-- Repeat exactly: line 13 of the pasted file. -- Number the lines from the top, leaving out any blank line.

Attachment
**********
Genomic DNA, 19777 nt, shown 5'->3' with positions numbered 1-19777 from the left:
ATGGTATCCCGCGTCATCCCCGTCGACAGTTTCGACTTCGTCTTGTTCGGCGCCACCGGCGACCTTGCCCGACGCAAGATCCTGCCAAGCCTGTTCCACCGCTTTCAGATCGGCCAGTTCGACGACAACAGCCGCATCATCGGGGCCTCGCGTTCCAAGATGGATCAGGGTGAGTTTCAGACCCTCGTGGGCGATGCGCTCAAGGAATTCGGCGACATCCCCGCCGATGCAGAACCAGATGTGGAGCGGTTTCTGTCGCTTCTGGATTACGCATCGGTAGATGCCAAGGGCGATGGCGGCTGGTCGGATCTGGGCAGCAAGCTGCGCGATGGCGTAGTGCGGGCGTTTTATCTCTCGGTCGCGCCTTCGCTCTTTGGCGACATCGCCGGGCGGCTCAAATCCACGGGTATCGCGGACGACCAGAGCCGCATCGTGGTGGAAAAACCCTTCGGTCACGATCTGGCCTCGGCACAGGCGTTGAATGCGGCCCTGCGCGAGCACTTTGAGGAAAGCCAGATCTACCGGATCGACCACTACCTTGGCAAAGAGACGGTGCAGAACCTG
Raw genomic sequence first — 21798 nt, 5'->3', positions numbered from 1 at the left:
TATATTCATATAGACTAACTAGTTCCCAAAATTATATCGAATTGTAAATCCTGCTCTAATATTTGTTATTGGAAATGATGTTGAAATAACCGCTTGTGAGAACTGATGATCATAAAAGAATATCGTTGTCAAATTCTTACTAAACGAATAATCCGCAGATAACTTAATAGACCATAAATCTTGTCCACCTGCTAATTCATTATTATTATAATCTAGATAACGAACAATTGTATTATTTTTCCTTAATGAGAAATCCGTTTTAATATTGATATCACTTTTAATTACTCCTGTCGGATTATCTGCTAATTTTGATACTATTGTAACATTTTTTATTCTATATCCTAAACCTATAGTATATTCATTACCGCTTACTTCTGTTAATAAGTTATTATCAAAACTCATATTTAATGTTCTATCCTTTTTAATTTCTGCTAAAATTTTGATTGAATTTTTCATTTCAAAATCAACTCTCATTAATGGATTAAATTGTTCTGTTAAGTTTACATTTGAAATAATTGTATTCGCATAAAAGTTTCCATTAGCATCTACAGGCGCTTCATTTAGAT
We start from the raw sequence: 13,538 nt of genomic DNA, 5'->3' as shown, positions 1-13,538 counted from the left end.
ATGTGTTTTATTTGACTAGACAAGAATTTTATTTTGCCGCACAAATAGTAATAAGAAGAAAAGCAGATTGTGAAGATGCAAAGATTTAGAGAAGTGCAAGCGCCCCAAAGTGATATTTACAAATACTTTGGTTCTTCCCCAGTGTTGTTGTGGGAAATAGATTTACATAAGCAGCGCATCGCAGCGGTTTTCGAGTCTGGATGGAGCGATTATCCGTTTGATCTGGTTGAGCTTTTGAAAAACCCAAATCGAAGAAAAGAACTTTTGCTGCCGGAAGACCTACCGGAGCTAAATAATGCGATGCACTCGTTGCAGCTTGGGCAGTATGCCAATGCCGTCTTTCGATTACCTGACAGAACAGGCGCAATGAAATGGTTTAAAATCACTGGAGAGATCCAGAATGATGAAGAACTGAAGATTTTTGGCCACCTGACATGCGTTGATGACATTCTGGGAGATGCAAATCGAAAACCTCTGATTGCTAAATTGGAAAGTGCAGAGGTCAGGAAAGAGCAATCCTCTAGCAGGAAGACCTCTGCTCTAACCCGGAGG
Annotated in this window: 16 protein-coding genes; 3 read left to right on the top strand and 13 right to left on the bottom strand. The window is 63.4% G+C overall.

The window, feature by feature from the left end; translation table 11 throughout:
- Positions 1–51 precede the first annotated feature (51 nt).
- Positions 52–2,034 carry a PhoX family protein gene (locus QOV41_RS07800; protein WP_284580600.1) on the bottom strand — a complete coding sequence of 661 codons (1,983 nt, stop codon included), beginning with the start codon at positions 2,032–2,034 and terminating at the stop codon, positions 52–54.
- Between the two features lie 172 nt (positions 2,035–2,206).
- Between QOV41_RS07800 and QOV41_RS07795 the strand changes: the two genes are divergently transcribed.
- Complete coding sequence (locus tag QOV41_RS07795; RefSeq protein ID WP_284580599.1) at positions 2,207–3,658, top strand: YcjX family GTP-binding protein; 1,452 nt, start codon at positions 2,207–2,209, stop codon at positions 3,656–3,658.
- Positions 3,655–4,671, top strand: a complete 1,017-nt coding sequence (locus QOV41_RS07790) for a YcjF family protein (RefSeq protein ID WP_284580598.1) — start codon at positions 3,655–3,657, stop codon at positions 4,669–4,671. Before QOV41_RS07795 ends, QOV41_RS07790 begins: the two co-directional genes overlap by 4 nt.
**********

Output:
- Complete coding sequence (locus tag QOV41_RS07795; RefSeq protein ID WP_284580599.1) at positions 2,207–3,658, top strand: YcjX family GTP-binding protein; 1,452 nt, start codon at positions 2,207–2,209, stop codon at positions 3,656–3,658.